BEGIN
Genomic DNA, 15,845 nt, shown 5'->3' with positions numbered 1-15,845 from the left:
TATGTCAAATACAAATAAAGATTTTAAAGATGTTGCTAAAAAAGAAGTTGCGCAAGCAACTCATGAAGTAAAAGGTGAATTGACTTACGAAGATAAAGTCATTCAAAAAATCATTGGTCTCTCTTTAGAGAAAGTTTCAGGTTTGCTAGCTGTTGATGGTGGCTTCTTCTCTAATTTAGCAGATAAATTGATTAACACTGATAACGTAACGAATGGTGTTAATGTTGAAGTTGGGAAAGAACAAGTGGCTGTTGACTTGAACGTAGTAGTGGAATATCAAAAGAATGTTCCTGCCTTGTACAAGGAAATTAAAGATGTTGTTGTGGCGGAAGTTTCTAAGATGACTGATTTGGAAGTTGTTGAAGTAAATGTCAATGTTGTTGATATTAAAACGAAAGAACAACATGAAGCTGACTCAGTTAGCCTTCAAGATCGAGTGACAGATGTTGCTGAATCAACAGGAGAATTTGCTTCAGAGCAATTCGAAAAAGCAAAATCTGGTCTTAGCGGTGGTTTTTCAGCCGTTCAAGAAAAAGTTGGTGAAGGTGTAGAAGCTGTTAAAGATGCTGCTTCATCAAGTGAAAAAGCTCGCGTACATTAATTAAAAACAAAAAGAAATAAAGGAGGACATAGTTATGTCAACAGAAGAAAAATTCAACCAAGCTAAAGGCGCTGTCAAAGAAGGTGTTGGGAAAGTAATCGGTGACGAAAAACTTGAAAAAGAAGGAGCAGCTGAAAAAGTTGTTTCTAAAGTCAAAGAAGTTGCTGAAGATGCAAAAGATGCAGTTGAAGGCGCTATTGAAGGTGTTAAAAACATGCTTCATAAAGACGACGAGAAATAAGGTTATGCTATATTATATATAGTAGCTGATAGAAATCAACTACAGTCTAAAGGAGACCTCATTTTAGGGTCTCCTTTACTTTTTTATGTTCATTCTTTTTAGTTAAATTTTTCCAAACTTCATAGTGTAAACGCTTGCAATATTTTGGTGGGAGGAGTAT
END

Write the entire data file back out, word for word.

Genomic DNA, 15,845 nt, shown 5'->3' with positions numbered 1-15,845 from the left:
TATGTCAAATACAAATAAAGATTTTAAAGATGTTGCTAAAAAAGAAGTTGCGCAAGCAACTCATGAAGTAAAAGGTGAATTGACTTACGAAGATAAAGTCATTCAAAAAATCATTGGTCTCTCTTTAGAGAAAGTTTCAGGTTTGCTAGCTGTTGATGGTGGCTTCTTCTCTAATTTAGCAGATAAATTGATTAACACTGATAACGTAACGAATGGTGTTAATGTTGAAGTTGGGAAAGAACAAGTGGCTGTTGACTTGAACGTAGTAGTGGAATATCAAAAGAATGTTCCTGCCTTGTACAAGGAAATTAAAGATGTTGTTGTGGCGGAAGTTTCTAAGATGACTGATTTGGAAGTTGTTGAAGTAAATGTCAATGTTGTTGATATTAAAACGAAAGAACAACATGAAGCTGACTCAGTTAGCCTTCAAGATCGAGTGACAGATGTTGCTGAATCAACAGGAGAATTTGCTTCAGAGCAATTCGAAAAAGCAAAATCTGGTCTTAGCGGTGGTTTTTCAGCCGTTCAAGAAAAAGTTGGTGAAGGTGTAGAAGCTGTTAAAGATGCTGCTTCATCAAGTGAAAAAGCTCGCGTACATTAATTAAAAACAAAAAGAAATAAAGGAGGACATAGTTATGTCAACAGAAGAAAAATTCAACCAAGCTAAAGGCGCTGTCAAAGAAGGTGTTGGGAAAGTAATCGGTGACGAAAAACTTGAAAAAGAAGGAGCAGCTGAAAAAGTTGTTTCTAAAGTCAAAGAAGTTGCTGAAGATGCAAAAGATGCAGTTGAAGGCGCTATTGAAGGTGTTAAAAACATGCTTCATAAAGACGACGAGAAATAAGGTTATGCTATATTATATATAGTAGCTGATAGAAATCAACTACAGTCTAAAGGAGACCTCATTTTAGGGTCTCCTTTACTTTTTTATGTTCATTCTTTTTAGTTAAATTTTTCCAAACTTCATAGTGTAAACGCTTGCAATATTTTGGTGGGAGGAGTAT